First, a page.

Scott Kilmer was a police officer for Bells Police Department in Texas. On March 11, 2017, Kilmer was working off-duty security at a private wedding venue; he was dressed in his Bells police officer uniform and using his Bells police patrol vehicle.
Over the course of the evening, some guests noticed Kilmer placing his foot between the legs of unsuspecting women and “videoing up their skirt” with a small camera attached to the top of his boot. County deputies were called to the scene. When deputies arrived, one of the guests gave them a covert camera with a long wire and plug, which connected to an external recording device. The guest said he removed the camera from the “security guard,” who was identified as Kilmer.
The Bells police chief arrived and spoke with Kilmer, who told him that he was wearing the camera because he was supposed to meet with a confidential informant later that evening. The Chief asked about the external recording device, and Kilmer said he had left it at home. A search of Kilmer’s car revealed the recording device under the passenger seat, hidden by paper towels. The Chief determined the device contained recordings up women’s dresses and skirts, consistent with what witnesses reported.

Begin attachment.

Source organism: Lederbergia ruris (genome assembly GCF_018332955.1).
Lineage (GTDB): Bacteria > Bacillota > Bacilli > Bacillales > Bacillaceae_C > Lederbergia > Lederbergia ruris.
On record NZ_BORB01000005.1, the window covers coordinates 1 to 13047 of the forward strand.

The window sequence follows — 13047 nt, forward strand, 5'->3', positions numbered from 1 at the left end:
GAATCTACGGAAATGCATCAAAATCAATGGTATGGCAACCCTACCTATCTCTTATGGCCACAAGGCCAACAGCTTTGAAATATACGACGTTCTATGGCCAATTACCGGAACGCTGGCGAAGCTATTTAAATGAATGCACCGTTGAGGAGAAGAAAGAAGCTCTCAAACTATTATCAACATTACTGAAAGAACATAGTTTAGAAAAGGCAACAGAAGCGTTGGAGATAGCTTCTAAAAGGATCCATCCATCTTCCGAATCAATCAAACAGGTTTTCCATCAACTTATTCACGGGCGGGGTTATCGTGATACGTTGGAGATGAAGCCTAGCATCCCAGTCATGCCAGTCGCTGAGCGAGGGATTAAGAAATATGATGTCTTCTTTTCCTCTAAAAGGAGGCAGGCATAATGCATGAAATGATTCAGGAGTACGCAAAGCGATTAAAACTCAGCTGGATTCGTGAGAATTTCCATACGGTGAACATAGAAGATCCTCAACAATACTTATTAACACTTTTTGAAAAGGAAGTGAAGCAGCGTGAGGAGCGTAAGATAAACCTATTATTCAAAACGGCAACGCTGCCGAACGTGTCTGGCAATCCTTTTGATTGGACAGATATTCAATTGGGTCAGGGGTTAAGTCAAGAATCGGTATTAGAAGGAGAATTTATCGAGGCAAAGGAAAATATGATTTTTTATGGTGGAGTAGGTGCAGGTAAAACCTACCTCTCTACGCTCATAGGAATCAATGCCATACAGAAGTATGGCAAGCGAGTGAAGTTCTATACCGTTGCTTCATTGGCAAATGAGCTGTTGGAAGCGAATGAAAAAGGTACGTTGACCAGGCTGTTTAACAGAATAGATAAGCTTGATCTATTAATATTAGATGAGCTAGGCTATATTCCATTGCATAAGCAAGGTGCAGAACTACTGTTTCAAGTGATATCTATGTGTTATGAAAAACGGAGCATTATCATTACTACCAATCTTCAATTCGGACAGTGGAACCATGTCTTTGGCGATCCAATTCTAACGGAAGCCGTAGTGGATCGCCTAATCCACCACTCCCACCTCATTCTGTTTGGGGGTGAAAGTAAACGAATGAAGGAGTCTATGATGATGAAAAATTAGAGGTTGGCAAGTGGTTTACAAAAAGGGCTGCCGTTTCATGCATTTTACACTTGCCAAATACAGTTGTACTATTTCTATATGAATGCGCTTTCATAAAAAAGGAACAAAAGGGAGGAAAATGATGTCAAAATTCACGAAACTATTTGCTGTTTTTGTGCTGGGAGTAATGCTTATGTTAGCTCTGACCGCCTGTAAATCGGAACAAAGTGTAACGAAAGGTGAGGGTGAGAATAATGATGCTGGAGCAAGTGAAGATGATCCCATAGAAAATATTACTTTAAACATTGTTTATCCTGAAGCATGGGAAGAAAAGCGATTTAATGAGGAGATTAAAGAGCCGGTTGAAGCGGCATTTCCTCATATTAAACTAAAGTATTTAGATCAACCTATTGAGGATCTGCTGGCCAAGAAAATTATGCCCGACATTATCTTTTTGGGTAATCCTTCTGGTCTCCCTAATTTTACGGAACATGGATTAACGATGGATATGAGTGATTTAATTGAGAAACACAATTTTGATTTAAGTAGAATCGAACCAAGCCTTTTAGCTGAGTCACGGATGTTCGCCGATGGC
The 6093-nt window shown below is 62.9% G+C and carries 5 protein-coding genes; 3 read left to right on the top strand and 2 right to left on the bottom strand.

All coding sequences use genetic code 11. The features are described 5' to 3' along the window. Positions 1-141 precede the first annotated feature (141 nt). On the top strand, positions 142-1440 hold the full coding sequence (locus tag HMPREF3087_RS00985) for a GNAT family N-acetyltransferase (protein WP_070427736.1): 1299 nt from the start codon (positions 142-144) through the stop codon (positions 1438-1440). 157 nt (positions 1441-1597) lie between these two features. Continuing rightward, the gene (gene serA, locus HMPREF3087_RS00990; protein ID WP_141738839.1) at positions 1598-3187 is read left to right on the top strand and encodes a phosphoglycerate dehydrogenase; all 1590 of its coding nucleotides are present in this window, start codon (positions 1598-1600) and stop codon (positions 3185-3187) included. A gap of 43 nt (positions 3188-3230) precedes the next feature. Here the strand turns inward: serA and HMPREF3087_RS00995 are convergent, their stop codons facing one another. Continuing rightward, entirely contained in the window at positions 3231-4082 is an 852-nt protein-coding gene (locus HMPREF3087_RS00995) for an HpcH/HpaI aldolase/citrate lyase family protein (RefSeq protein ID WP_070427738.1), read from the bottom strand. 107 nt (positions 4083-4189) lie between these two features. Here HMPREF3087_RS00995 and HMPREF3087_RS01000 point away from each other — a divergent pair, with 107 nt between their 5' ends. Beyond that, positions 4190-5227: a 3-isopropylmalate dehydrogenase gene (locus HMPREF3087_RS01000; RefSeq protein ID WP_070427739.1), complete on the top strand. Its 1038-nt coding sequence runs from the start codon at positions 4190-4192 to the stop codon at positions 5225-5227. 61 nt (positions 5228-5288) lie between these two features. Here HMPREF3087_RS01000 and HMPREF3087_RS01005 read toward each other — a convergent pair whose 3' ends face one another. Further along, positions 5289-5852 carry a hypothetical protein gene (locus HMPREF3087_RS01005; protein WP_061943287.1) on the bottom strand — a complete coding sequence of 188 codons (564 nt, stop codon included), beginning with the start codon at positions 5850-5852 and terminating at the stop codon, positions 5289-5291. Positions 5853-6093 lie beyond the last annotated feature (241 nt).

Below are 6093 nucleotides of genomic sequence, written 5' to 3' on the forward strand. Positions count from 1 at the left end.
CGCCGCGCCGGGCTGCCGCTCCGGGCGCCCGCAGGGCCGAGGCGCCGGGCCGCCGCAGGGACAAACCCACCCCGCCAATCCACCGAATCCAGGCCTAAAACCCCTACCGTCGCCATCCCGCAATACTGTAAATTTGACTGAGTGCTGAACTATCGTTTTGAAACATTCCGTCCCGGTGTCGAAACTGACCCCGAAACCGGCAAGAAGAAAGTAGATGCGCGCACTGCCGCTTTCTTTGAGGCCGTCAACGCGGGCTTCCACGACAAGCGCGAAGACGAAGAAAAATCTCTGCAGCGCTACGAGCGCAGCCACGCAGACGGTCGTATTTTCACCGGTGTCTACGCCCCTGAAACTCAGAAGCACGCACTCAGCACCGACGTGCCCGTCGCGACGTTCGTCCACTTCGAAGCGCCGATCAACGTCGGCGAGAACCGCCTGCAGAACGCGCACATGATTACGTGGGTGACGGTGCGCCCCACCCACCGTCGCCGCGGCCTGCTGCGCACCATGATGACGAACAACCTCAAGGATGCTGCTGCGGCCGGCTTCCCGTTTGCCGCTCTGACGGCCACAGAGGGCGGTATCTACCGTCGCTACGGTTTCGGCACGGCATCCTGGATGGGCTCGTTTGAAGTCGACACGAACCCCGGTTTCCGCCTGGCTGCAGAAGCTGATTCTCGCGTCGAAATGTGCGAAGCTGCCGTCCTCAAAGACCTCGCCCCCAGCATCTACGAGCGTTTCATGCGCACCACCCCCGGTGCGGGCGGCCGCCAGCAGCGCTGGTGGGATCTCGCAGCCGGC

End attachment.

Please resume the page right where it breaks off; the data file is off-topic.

Kilmer was criminally charged with three counts of invasive visual recording after he was caught recording images underneath women’s dresses with a camera attached to his boot. After the trial court denied his motion to suppress evidence, Kilmer entered a plea of guilty. After hearing the evidence, the trial court assessed punishment at two years in state jail in each case and added a $1000 fine.
Kilmer challenged his conviction, arguing that he had an expectation of privacy in the recording equipment and that it should not have been seized except pursuant to a warrant and probable cause. The Texas Court of Appeals disagreed, and upheld Kilmer’s convictions.
The Court found that though there was conflicting evidence as to who owned the recording equipment, it was clear that the Chief had only given Kilmer permission to use the equipment for law enforcement purposes when Kilmer was either on the job or working off-duty security. Those limitations, the Court found, meant that Kilmer had no reasonable expectation of privacy in the contents of the recording equipment, and that it was proper for the trial court to deny Kilmer’s motion to suppress.
Kilmer v. State of Texas, 2022 WL 3053873 (Tex. App. 2022).
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